Regulator of G-protein signaling 2 (RGS2) is a multifaceted protein with a prognostic value in hormone-naïve prostate cancer (PC). It has previously been associated with the development of castration resistance. However, RGS2 expression in clinical specimens of castration-resistant prostate cancer (CRPC) and its clinical relevance has not been explored. In the present study, RGS2 was assessed in CRPC and in relation to the development of castration resistance.
In the present study, RGS2 expression was evaluated with immunohistochemistry in patient materials of hormone-naïve and castration-resistant primary tumors, also in matched specimens before and after 3 months of androgen deprivation therapy (ADT). Cox regression and Kaplan-Meier curves were used to evaluate the clinical significance of RGS2 expression. RGS2 expression in association to castration-resistant growth was assessed experimentally in an orthotopic xenograft mouse model of CRPC. In vitro, hormone depletion of LNCaP and enzalutamide treatment of LNCaP, 22Rv1, and VCaP was performed to evaluate the association between RGS2 and the androgen receptor (AR). Stable RGS2 knockdown was used to evaluate the impact of RGS2 in association to PC cell growth under hormone-reduced conditions. Gene and protein expression were evaluated with quantitative polymerase chain reaction and Western blot analysis, respectively.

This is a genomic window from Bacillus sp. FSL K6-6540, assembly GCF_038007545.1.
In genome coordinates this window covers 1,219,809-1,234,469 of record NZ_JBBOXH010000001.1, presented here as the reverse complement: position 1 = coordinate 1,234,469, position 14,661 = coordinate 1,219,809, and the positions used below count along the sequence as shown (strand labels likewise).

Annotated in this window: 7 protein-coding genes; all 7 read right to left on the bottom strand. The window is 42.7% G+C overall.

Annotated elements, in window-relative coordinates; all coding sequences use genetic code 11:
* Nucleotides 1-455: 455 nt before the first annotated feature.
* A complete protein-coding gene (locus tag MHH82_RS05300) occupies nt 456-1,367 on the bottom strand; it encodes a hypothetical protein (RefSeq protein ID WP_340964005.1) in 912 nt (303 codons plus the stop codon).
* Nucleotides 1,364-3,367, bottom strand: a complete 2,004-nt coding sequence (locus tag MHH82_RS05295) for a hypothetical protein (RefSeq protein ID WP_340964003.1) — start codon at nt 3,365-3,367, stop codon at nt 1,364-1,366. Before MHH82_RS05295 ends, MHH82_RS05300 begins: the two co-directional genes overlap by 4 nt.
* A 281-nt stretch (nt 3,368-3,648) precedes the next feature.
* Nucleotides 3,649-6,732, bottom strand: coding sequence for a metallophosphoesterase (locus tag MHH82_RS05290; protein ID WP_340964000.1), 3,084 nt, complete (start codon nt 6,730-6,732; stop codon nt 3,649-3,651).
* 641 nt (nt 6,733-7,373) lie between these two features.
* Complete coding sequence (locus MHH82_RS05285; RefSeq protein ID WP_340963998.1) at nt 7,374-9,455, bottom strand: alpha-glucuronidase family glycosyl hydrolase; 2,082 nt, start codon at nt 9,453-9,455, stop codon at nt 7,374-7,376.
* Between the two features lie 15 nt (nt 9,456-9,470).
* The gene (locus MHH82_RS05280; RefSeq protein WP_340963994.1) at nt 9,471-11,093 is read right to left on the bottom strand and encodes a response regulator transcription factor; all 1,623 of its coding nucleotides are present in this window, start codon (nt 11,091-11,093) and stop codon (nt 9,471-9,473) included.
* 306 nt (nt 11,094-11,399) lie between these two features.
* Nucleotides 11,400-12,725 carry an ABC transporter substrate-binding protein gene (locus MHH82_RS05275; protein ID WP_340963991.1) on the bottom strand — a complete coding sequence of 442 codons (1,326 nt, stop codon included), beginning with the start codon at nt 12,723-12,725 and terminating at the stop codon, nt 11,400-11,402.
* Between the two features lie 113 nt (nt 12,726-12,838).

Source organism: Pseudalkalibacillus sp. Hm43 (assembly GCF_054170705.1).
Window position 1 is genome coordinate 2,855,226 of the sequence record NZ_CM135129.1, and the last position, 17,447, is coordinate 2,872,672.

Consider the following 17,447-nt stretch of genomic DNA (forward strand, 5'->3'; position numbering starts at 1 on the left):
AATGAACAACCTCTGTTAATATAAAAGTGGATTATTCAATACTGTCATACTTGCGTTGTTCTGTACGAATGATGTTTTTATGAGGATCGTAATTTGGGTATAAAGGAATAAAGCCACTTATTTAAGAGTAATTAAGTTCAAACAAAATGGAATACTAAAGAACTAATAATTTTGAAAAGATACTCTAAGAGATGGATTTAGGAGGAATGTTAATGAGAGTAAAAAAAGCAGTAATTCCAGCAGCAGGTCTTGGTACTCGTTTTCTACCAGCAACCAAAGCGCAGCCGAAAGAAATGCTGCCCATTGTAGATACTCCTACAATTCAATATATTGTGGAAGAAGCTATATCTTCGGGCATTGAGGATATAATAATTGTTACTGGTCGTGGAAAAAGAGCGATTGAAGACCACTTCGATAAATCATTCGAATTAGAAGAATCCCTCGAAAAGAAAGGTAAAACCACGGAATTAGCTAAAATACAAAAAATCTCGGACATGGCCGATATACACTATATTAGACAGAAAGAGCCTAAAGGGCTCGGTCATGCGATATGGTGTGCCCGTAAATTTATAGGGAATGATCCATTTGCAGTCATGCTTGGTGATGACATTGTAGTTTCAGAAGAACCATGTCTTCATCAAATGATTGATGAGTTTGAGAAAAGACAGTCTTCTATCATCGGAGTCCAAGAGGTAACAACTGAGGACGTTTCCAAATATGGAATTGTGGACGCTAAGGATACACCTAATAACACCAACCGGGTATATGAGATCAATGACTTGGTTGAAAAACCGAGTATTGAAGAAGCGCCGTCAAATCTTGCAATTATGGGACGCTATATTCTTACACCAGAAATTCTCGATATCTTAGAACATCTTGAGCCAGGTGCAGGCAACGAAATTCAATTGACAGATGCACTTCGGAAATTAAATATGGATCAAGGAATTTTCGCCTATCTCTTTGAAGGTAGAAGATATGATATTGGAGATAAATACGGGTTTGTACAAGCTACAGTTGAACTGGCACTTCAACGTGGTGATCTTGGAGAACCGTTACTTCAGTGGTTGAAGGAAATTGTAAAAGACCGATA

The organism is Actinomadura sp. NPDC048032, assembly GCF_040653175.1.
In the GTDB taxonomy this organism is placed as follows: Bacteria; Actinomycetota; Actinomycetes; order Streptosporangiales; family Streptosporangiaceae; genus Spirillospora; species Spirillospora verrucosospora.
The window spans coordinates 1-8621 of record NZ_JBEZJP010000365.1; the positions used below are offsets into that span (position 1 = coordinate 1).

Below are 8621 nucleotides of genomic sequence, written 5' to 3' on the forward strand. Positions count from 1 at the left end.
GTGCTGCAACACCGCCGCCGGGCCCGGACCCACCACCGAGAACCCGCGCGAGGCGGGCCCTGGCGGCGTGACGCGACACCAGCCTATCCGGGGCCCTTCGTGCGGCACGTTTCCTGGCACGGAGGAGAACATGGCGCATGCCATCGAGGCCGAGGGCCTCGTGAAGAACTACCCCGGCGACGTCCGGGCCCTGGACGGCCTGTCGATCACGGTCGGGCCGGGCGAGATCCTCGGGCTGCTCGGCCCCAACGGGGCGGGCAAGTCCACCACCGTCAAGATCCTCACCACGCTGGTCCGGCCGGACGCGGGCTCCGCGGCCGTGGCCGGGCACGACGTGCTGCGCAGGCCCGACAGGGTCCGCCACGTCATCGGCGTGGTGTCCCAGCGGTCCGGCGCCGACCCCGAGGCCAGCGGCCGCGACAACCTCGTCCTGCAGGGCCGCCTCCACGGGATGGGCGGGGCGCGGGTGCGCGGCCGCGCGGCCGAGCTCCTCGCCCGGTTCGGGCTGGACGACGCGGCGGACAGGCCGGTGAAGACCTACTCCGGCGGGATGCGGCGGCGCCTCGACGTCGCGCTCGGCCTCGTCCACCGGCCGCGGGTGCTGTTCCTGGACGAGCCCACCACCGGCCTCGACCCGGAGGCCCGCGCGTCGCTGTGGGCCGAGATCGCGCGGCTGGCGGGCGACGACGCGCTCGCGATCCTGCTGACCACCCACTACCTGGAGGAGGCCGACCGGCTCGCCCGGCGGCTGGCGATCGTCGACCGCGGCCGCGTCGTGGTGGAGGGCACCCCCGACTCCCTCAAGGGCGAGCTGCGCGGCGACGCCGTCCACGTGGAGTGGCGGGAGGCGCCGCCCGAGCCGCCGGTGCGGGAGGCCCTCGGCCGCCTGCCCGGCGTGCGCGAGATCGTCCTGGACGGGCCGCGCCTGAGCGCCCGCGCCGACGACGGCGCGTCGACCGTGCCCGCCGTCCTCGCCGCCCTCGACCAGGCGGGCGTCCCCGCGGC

RGS2 expression is increased in CRPC and enriched under ADT. Furthermore, a high RGS2 level is prognostic for poor cancer-specific survival for CRPC patients and significantly reduced failure-free survival (FFS) after an initiated ADT. Additionally, the prognostic value of RGS2 outperforms prostate-specific antigen (PSA) in terms of FFS. The present study furthermore suggests that RGS2 expression is reflective of AR activity. Moreover, low RGS2-expressing cells display hampered growth under hormone-reduced conditions, in line with the poor prognosis associated with high RGS2 expression.
High levels of RGS2 are associated with aggressive forms of castration-resistant PC. The results demonstrate that a high level of RGS2 is associated with poor prognosis in association with castration-resistant PC growth. RGS2 alone, or in association with PSA, has the potential to identify patients that require additional treatment at an early stage during ADT.
© 2020 The Authors. The Prostate published by Wiley Periodicals LLC.